A forest often has a lot of "undergrowth" - smaller residents of the forest that are happy to get what little bit of light that happens to filter through the thick canopy of leaves overhead.
Usually, the "undergrowth" refers to plant life that has adapted to survive on the small amount of sunlight they can soak up.  Ferns, moss, and such.
The other dwellers down there, the smaller trees that just aren't tall enough to get much sunlight, have it much rougher.  They need the sunlight - but they don't always get as much as they need.
It's rough out there.  I won't sugarcoat it - a lot of 'em just don't make it.
Anyway, here's a close-up image of some leaves from one of those smaller guys, partially lit by filtered sunlight cutting through the otherwise shady environment:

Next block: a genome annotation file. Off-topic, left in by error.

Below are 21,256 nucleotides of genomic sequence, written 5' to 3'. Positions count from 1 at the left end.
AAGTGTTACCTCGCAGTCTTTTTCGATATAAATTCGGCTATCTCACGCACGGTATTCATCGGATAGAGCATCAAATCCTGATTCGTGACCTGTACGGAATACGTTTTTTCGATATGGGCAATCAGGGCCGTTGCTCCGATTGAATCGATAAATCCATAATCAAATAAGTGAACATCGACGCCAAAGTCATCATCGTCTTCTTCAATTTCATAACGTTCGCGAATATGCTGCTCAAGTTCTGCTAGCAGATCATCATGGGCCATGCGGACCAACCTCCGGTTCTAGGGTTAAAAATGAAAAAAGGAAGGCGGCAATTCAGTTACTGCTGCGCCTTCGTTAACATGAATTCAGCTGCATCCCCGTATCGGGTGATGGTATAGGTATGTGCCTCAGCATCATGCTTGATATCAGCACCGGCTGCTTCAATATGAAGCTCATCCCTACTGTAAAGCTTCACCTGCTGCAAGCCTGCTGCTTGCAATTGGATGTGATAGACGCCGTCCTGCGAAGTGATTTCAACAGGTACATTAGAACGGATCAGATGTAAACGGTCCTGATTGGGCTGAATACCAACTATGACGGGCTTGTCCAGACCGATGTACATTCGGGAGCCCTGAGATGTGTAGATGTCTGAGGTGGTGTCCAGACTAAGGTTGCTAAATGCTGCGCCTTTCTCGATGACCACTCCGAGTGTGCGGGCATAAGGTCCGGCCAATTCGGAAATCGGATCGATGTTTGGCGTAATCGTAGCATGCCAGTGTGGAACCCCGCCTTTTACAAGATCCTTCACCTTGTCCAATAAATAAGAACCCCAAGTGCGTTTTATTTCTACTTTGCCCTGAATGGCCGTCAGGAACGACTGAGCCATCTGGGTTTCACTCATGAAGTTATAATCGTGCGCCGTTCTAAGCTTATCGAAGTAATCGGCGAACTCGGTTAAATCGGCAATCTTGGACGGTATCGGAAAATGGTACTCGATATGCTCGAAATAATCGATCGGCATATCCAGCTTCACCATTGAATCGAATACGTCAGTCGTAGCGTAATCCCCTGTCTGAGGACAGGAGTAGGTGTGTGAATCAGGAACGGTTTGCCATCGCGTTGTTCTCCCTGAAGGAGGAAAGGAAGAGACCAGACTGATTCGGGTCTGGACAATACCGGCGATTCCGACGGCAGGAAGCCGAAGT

Columns of sunlight tend to shoot down through the forest canopy for brief moments, and then go away just as quickly.  It depends on the position of the sun in the sky, the swaying of the canopy leaves in the wind, and even the movement of the clouds. 
When a moment comes along in which rays of sunlight travel over 90 million miles to Earth, break through the clouds and the forest roof, and illuminate some leaves that are otherwise in the shade, triggering the photosynthesis process in order to feed some poor little tree for a few seconds, well... it's nice to capture that moment in a photograph.
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